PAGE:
Facebook friends found the posts by following the page itself (261 likes to date), through me sharing posts via my personal Facebook account, and click throughs of ‘friends-of-friends’ and other contacts.

Thank you all once again, and I look forward to holding your attention into the next year of ScienceforLife.365

[image thanks to Lauren Manning on flickr]

Day 332. Making an audience

In July 2013 on July 10, 2013 at 8:34 pm

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Writing about science – or indeed any subject – you’re taught to think about your audience.

Who are you targeting? What do they want to read? How can you keep them coming back?

Today something popped up and made me think twice about this concept.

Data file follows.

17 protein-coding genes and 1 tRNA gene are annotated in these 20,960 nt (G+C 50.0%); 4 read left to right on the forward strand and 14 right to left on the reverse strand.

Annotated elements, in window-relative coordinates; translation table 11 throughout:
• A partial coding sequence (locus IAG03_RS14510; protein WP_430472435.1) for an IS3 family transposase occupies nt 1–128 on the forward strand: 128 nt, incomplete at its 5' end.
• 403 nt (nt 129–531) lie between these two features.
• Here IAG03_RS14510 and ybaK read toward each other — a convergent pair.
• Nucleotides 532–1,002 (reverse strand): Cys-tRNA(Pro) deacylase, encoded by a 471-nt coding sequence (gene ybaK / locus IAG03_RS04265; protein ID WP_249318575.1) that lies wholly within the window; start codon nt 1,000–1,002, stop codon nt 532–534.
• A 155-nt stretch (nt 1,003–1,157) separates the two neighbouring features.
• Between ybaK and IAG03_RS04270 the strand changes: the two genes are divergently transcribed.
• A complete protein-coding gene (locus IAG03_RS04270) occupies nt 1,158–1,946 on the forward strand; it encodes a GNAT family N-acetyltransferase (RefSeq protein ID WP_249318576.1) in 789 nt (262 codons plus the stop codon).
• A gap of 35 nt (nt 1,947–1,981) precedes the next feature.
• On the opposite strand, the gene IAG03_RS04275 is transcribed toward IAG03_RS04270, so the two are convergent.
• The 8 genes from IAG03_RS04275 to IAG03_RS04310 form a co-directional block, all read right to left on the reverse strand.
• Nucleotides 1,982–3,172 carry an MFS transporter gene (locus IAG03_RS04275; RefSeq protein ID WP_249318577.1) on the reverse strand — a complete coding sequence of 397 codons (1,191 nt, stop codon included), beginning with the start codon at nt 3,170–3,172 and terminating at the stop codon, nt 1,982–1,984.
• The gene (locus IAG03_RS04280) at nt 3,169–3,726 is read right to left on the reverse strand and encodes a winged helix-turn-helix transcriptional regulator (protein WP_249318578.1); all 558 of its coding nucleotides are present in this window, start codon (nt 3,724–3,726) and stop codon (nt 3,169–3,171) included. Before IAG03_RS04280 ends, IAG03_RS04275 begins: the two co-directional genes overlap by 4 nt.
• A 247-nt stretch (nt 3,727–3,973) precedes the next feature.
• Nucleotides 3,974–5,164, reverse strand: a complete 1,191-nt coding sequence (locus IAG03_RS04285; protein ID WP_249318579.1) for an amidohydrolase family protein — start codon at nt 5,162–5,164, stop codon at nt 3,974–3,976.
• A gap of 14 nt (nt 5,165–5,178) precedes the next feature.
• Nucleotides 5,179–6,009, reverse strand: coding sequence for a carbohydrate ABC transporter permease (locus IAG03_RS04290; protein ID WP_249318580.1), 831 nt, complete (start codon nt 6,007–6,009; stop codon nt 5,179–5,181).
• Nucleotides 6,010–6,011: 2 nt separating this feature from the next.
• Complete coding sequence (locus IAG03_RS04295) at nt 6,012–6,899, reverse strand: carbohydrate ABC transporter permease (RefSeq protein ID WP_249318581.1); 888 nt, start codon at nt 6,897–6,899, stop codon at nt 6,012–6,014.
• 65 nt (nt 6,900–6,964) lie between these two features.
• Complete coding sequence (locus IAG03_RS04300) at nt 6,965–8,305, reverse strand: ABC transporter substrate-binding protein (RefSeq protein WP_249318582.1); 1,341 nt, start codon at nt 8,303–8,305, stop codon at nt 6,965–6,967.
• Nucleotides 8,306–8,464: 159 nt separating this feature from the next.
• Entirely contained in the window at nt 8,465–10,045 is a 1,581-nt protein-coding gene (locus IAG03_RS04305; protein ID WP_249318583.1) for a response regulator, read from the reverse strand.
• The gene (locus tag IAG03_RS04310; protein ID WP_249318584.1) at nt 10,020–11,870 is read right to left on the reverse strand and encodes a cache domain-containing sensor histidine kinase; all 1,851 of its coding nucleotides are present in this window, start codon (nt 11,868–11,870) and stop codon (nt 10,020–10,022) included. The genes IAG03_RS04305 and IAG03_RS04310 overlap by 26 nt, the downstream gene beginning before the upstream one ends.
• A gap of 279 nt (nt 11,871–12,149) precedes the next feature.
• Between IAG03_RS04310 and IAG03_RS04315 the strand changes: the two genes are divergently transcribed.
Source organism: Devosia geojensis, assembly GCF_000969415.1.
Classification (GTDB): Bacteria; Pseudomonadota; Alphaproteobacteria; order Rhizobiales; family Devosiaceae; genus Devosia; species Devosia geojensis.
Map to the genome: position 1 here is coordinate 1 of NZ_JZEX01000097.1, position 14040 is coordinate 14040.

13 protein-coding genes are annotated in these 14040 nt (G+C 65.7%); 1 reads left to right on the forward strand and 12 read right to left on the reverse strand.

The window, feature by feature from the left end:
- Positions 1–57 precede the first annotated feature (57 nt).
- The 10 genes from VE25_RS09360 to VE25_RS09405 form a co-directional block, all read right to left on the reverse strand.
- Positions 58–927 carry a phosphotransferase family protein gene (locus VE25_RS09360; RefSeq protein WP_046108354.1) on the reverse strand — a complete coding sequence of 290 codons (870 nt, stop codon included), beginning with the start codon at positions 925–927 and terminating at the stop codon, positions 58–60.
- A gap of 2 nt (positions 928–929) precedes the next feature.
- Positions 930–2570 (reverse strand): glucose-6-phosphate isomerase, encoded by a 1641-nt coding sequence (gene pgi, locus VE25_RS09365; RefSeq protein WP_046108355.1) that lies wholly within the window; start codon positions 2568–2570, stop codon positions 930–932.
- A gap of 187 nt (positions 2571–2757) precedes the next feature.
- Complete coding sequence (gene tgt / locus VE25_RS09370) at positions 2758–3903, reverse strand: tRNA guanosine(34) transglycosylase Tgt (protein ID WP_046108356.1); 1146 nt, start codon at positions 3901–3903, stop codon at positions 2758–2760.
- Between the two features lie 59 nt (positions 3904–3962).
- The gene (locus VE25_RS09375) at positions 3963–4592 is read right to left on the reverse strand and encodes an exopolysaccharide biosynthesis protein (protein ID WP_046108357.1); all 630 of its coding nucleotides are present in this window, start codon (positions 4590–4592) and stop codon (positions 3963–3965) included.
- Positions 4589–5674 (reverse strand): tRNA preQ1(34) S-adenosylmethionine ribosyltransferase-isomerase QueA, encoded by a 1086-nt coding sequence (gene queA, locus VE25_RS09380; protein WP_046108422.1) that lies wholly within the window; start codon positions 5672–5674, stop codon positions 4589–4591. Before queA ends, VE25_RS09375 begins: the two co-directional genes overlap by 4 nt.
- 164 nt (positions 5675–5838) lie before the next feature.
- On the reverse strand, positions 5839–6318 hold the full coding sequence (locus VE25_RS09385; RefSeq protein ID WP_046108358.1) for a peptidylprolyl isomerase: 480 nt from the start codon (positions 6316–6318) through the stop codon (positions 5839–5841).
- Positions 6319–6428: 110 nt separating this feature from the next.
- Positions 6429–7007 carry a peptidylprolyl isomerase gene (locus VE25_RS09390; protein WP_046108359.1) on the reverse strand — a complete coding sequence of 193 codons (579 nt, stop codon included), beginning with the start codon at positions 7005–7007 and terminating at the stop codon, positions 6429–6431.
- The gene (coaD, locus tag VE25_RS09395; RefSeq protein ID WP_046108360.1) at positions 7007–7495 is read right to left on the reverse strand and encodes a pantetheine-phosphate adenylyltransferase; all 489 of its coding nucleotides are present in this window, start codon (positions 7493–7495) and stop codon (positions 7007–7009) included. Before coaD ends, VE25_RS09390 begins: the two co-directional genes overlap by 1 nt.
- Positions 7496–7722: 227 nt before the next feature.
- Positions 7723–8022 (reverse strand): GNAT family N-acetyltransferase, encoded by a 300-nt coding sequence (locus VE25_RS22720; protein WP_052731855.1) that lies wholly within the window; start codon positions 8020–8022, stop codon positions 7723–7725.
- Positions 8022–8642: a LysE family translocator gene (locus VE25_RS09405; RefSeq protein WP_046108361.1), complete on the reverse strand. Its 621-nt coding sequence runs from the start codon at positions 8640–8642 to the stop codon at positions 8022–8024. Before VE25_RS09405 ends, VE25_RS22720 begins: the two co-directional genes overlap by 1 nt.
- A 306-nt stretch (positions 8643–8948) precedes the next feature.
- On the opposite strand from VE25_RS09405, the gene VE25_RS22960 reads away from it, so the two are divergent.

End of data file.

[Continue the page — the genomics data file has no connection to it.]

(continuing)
Heather Bray is a researcher and science communicator based in Adelaide, and uses her training in agricultural science to work in and around food science and related fields. She’s currently running the second annual University of Adelaide Intensive Course in Communicating Science (#cs7020).

This morning Heather tweeted the following:

Prof Mike Wilmore‘s media lecture in #cs7020: media makes content & audiences, same with social media. Not thought of myself as audience maker before

Maybe as science communicators we need to think about ourselves as audience makers a whole lot more (follows prev tweet) #cs7020#onsci

This is an idea I really like. In fact, I had a little lightbulb moment when I read it.

*ding* As a writer, I am an audience maker!

There is not a pre-defined mob of people sitting out there waiting for me to fill a void in their lives. If I write stuff that is good enough, I will create a group of followers who actively seek what I write.